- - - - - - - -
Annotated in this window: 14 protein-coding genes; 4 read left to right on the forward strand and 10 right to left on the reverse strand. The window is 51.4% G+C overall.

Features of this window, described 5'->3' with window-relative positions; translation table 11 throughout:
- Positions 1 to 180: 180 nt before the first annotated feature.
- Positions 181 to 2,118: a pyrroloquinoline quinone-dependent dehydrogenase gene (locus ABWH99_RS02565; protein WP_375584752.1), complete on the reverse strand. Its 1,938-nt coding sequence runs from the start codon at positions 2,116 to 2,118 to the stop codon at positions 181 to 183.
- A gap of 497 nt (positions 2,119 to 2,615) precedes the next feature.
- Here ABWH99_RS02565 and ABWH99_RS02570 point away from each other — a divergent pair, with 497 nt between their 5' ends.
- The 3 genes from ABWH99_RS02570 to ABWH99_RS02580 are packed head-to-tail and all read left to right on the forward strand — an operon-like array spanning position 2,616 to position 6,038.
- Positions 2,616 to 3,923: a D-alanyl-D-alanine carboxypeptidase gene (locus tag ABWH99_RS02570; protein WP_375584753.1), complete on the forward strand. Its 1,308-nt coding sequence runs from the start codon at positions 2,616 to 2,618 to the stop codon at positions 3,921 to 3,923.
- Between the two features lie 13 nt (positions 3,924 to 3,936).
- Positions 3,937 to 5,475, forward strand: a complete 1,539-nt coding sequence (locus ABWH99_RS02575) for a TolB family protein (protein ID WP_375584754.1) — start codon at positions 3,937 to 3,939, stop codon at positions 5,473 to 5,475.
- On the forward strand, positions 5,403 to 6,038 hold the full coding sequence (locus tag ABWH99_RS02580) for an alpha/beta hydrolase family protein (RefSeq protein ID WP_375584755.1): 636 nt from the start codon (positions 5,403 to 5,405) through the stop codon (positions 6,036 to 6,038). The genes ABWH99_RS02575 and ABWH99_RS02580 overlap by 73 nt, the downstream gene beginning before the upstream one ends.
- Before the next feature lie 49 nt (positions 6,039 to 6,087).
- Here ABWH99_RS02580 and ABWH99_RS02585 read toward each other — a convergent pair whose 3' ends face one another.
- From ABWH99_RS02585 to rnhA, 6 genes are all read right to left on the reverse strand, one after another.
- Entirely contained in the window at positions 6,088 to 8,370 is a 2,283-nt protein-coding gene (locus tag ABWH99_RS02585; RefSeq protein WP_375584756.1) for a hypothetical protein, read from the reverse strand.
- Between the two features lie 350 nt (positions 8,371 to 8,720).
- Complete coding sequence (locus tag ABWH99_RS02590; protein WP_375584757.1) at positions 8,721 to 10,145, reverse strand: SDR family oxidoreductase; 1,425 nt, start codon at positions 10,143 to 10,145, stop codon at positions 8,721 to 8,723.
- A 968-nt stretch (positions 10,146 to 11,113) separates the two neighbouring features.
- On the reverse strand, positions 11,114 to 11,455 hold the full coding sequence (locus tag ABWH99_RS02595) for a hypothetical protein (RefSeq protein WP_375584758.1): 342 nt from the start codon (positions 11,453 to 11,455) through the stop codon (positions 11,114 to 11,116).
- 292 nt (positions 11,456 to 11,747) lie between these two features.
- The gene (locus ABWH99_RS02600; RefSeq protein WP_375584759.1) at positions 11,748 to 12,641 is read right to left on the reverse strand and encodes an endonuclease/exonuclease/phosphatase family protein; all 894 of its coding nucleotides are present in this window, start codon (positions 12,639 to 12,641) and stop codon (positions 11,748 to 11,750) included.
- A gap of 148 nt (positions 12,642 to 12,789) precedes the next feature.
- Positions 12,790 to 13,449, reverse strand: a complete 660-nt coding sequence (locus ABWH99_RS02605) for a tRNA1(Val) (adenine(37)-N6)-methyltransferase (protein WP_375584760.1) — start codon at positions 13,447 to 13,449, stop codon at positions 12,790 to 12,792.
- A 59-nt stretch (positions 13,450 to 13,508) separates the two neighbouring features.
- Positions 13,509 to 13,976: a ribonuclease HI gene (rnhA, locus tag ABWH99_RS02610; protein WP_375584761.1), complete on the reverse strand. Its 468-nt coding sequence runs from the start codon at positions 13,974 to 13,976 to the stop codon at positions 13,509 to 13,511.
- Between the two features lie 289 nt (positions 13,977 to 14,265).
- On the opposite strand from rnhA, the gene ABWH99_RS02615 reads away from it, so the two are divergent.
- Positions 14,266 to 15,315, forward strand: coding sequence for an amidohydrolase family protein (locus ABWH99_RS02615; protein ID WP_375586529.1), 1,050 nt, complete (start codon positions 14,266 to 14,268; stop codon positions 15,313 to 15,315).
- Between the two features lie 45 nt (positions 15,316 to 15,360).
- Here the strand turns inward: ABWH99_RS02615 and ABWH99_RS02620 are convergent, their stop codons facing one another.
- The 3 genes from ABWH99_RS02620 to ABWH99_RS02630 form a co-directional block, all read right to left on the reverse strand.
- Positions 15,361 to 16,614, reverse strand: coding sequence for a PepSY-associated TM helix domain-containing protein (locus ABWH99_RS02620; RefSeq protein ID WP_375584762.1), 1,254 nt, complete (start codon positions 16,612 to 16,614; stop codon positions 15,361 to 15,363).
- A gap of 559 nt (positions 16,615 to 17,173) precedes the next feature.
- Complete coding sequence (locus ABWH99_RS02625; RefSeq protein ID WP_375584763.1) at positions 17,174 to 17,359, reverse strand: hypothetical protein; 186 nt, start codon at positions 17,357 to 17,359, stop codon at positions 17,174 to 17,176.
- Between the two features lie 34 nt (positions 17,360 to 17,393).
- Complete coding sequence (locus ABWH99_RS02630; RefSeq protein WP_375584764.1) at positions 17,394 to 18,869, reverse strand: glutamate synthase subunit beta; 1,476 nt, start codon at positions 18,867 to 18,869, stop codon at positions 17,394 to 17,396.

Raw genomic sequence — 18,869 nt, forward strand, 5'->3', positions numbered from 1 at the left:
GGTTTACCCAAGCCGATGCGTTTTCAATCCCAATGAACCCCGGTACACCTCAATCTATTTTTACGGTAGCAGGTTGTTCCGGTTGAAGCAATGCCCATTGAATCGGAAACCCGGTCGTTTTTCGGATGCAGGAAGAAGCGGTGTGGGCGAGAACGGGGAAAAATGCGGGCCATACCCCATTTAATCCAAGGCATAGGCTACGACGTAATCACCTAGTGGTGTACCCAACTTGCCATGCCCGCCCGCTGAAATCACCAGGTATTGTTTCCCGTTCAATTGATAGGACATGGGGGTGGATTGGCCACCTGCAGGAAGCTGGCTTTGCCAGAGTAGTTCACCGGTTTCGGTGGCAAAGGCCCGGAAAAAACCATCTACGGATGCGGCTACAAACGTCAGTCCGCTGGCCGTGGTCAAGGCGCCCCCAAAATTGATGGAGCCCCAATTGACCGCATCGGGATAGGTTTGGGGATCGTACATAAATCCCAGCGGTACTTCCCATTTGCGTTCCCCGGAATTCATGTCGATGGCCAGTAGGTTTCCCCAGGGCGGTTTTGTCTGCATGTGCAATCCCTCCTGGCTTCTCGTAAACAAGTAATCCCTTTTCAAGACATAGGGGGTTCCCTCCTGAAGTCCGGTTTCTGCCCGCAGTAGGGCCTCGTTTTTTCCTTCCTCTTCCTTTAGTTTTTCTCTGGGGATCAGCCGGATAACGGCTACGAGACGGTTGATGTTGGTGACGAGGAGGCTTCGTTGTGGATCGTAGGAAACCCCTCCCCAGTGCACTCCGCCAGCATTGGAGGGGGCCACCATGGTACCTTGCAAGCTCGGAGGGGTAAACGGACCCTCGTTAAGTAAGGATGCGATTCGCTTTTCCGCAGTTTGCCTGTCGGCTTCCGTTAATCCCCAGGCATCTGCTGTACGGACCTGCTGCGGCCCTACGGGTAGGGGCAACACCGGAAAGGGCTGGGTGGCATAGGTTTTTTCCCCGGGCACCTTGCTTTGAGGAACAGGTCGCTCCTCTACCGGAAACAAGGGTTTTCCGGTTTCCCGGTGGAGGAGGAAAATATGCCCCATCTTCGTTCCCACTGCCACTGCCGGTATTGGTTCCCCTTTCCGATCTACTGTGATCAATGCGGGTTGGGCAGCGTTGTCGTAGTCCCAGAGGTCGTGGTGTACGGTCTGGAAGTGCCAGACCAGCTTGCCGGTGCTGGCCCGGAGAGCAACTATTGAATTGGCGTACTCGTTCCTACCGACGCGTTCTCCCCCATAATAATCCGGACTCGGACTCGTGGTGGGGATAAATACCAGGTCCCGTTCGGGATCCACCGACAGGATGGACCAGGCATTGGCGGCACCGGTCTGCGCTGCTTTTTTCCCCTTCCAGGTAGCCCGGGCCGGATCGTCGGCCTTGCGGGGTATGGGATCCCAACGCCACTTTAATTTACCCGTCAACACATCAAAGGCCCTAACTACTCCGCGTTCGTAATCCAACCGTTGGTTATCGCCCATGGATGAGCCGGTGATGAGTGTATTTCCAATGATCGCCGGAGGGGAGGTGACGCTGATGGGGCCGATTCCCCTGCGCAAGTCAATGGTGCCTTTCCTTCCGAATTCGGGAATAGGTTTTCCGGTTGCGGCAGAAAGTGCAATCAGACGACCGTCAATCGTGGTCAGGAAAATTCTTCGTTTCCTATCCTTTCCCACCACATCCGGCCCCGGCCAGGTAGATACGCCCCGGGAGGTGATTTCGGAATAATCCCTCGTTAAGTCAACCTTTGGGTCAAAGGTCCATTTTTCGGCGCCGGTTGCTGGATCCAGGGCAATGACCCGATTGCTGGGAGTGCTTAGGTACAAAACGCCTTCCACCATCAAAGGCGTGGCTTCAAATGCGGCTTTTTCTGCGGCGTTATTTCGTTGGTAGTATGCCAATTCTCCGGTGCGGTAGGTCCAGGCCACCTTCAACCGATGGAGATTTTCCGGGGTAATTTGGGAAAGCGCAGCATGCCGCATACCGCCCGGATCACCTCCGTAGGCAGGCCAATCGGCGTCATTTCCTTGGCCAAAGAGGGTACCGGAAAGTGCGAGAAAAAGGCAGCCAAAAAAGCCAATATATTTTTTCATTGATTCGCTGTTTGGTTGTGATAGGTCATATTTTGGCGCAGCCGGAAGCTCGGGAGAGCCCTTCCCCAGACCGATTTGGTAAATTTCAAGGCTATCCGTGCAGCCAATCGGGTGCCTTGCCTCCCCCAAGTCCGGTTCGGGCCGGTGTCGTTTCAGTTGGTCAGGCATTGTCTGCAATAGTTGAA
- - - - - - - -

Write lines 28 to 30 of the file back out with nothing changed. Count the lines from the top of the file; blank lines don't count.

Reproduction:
- Positions 14,266 to 15,315, forward strand: coding sequence for an amidohydrolase family protein (locus ABWH99_RS02615; protein ID WP_375586529.1), 1,050 nt, complete (start codon positions 14,266 to 14,268; stop codon positions 15,313 to 15,315).
- Between the two features lie 45 nt (positions 15,316 to 15,360).
- Here the strand turns inward: ABWH99_RS02615 and ABWH99_RS02620 are convergent, their stop codons facing one another.